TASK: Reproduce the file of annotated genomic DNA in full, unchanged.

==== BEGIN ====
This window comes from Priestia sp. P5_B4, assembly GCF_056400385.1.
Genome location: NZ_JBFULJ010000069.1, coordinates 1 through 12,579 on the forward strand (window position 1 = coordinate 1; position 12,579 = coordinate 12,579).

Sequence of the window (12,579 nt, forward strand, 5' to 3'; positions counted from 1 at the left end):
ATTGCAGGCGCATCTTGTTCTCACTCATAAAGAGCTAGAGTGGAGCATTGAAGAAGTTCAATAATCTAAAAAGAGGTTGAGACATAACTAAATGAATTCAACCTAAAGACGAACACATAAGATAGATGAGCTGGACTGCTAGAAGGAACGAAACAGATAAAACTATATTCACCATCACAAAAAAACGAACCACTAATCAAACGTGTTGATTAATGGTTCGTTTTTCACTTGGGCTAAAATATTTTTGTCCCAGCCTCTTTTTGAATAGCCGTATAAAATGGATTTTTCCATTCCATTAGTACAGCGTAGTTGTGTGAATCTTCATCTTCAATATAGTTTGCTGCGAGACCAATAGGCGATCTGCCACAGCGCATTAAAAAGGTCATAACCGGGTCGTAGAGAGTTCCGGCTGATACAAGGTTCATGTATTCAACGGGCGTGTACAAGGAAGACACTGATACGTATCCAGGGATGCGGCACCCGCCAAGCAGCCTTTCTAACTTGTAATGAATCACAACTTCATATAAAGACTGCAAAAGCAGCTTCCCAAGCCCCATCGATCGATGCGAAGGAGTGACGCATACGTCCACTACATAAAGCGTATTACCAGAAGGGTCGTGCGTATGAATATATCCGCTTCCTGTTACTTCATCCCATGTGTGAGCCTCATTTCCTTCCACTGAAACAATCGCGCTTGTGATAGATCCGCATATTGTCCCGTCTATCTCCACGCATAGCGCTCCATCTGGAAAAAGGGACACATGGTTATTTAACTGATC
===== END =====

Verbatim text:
This window comes from Priestia sp. P5_B4, assembly GCF_056400385.1.
Genome location: NZ_JBFULJ010000069.1, coordinates 1 through 12,579 on the forward strand (window position 1 = coordinate 1; position 12,579 = coordinate 12,579).

Sequence of the window (12,579 nt, forward strand, 5' to 3'; positions counted from 1 at the left end):
ATTGCAGGCGCATCTTGTTCTCACTCATAAAGAGCTAGAGTGGAGCATTGAAGAAGTTCAATAATCTAAAAAGAGGTTGAGACATAACTAAATGAATTCAACCTAAAGACGAACACATAAGATAGATGAGCTGGACTGCTAGAAGGAACGAAACAGATAAAACTATATTCACCATCACAAAAAAACGAACCACTAATCAAACGTGTTGATTAATGGTTCGTTTTTCACTTGGGCTAAAATATTTTTGTCCCAGCCTCTTTTTGAATAGCCGTATAAAATGGATTTTTCCATTCCATTAGTACAGCGTAGTTGTGTGAATCTTCATCTTCAATATAGTTTGCTGCGAGACCAATAGGCGATCTGCCACAGCGCATTAAAAAGGTCATAACCGGGTCGTAGAGAGTTCCGGCTGATACAAGGTTCATGTATTCAACGGGCGTGTACAAGGAAGACACTGATACGTATCCAGGGATGCGGCACCCGCCAAGCAGCCTTTCTAACTTGTAATGAATCACAACTTCATATAAAGACTGCAAAAGCAGCTTCCCAAGCCCCATCGATCGATGCGAAGGAGTGACGCATACGTCCACTACATAAAGCGTATTACCAGAAGGGTCGTGCGTATGAATATATCCGCTTCCTGTTACTTCATCCCATGTGTGAGCCTCATTTCCTTCCACTGAAACAATCGCGCTTGTGATAGATCCGCATATTGTCCCGTCTATCTCCACGCATAGCGCTCCATCTGGAAAAAGGGACACATGGTTATTTAACTGATC